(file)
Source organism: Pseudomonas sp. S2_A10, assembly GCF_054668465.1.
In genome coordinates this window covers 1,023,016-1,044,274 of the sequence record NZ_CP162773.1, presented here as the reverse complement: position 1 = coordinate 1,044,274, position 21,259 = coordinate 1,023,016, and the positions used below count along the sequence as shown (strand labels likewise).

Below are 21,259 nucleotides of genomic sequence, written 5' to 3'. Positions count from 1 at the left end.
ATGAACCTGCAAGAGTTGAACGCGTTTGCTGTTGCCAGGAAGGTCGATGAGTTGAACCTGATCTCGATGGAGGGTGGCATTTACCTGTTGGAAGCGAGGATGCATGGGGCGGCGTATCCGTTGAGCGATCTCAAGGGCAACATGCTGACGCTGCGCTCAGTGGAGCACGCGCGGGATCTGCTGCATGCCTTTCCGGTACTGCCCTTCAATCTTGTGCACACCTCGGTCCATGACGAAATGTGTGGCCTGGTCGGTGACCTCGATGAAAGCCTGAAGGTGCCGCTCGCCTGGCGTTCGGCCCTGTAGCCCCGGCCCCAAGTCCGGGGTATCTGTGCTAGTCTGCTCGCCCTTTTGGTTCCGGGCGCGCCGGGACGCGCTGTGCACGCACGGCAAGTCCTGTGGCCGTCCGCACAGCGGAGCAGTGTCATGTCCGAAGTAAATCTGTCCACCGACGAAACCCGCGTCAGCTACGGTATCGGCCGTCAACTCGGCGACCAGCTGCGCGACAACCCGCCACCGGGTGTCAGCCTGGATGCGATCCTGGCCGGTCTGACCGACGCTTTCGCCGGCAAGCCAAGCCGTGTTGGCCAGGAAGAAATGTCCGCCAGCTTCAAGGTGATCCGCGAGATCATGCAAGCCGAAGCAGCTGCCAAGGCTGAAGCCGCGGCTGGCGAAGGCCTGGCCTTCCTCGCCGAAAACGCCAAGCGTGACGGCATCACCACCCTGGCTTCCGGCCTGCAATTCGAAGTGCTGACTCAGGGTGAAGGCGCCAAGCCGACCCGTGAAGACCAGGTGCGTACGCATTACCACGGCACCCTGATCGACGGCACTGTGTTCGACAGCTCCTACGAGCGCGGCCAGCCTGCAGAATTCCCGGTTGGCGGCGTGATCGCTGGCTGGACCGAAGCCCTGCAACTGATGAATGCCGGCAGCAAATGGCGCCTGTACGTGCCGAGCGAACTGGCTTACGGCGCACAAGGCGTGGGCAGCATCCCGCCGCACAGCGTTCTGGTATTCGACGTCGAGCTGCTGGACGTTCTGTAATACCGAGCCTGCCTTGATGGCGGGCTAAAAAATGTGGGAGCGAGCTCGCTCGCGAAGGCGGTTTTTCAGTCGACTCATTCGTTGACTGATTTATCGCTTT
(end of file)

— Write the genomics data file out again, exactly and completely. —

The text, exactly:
Source organism: Pseudomonas sp. S2_A10, assembly GCF_054668465.1.
In genome coordinates this window covers 1,023,016-1,044,274 of the sequence record NZ_CP162773.1, presented here as the reverse complement: position 1 = coordinate 1,044,274, position 21,259 = coordinate 1,023,016, and the positions used below count along the sequence as shown (strand labels likewise).

Below are 21,259 nucleotides of genomic sequence, written 5' to 3'. Positions count from 1 at the left end.
ATGAACCTGCAAGAGTTGAACGCGTTTGCTGTTGCCAGGAAGGTCGATGAGTTGAACCTGATCTCGATGGAGGGTGGCATTTACCTGTTGGAAGCGAGGATGCATGGGGCGGCGTATCCGTTGAGCGATCTCAAGGGCAACATGCTGACGCTGCGCTCAGTGGAGCACGCGCGGGATCTGCTGCATGCCTTTCCGGTACTGCCCTTCAATCTTGTGCACACCTCGGTCCATGACGAAATGTGTGGCCTGGTCGGTGACCTCGATGAAAGCCTGAAGGTGCCGCTCGCCTGGCGTTCGGCCCTGTAGCCCCGGCCCCAAGTCCGGGGTATCTGTGCTAGTCTGCTCGCCCTTTTGGTTCCGGGCGCGCCGGGACGCGCTGTGCACGCACGGCAAGTCCTGTGGCCGTCCGCACAGCGGAGCAGTGTCATGTCCGAAGTAAATCTGTCCACCGACGAAACCCGCGTCAGCTACGGTATCGGCCGTCAACTCGGCGACCAGCTGCGCGACAACCCGCCACCGGGTGTCAGCCTGGATGCGATCCTGGCCGGTCTGACCGACGCTTTCGCCGGCAAGCCAAGCCGTGTTGGCCAGGAAGAAATGTCCGCCAGCTTCAAGGTGATCCGCGAGATCATGCAAGCCGAAGCAGCTGCCAAGGCTGAAGCCGCGGCTGGCGAAGGCCTGGCCTTCCTCGCCGAAAACGCCAAGCGTGACGGCATCACCACCCTGGCTTCCGGCCTGCAATTCGAAGTGCTGACTCAGGGTGAAGGCGCCAAGCCGACCCGTGAAGACCAGGTGCGTACGCATTACCACGGCACCCTGATCGACGGCACTGTGTTCGACAGCTCCTACGAGCGCGGCCAGCCTGCAGAATTCCCGGTTGGCGGCGTGATCGCTGGCTGGACCGAAGCCCTGCAACTGATGAATGCCGGCAGCAAATGGCGCCTGTACGTGCCGAGCGAACTGGCTTACGGCGCACAAGGCGTGGGCAGCATCCCGCCGCACAGCGTTCTGGTATTCGACGTCGAGCTGCTGGACGTTCTGTAATACCGAGCCTGCCTTGATGGCGGGCTAAAAAATGTGGGAGCGAGCTCGCTCGCGAAGGCGGTTTTTCAGTCGACTCATTCGTTGACTGATTTATCGCTTT